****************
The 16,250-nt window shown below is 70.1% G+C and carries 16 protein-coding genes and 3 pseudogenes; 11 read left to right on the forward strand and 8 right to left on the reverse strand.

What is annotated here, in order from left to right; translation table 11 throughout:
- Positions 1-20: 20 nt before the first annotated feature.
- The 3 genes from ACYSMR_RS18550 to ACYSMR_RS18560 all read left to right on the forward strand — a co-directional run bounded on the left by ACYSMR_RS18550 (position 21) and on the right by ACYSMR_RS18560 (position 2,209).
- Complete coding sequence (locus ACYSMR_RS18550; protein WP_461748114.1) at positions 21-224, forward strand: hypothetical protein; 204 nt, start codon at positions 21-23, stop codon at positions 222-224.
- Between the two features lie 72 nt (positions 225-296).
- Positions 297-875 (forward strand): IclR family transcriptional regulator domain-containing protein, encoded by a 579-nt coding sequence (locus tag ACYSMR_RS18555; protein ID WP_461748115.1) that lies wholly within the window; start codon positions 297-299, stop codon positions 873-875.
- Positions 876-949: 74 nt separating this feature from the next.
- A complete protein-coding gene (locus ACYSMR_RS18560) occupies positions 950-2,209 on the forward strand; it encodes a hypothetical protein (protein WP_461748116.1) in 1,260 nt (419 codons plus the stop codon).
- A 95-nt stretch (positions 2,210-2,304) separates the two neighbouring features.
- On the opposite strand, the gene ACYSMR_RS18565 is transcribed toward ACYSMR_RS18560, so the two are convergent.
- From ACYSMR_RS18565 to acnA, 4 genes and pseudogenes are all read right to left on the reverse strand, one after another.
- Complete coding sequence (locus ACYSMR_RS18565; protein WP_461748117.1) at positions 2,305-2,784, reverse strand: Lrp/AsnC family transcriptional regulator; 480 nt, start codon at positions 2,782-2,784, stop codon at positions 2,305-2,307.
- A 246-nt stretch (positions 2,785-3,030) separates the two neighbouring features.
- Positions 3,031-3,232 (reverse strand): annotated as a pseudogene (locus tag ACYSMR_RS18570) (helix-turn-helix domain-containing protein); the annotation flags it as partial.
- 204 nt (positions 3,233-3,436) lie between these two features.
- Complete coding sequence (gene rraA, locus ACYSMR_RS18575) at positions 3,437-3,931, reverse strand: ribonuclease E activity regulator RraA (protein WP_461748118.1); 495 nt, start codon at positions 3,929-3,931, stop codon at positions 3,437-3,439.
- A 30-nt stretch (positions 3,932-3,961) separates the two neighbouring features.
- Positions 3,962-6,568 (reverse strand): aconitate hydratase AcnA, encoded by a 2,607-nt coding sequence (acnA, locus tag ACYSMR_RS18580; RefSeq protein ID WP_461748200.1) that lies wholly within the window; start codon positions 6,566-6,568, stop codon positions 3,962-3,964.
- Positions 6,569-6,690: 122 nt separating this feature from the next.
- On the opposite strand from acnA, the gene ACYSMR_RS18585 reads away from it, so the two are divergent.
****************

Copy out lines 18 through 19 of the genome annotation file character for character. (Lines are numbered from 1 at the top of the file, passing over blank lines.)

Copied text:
- A 30-nt stretch (positions 3,932-3,961) separates the two neighbouring features.
- Positions 3,962-6,568 (reverse strand): aconitate hydratase AcnA, encoded by a 2,607-nt coding sequence (acnA, locus tag ACYSMR_RS18580; RefSeq protein ID WP_461748200.1) that lies wholly within the window; start codon positions 6,566-6,568, stop codon positions 3,962-3,964.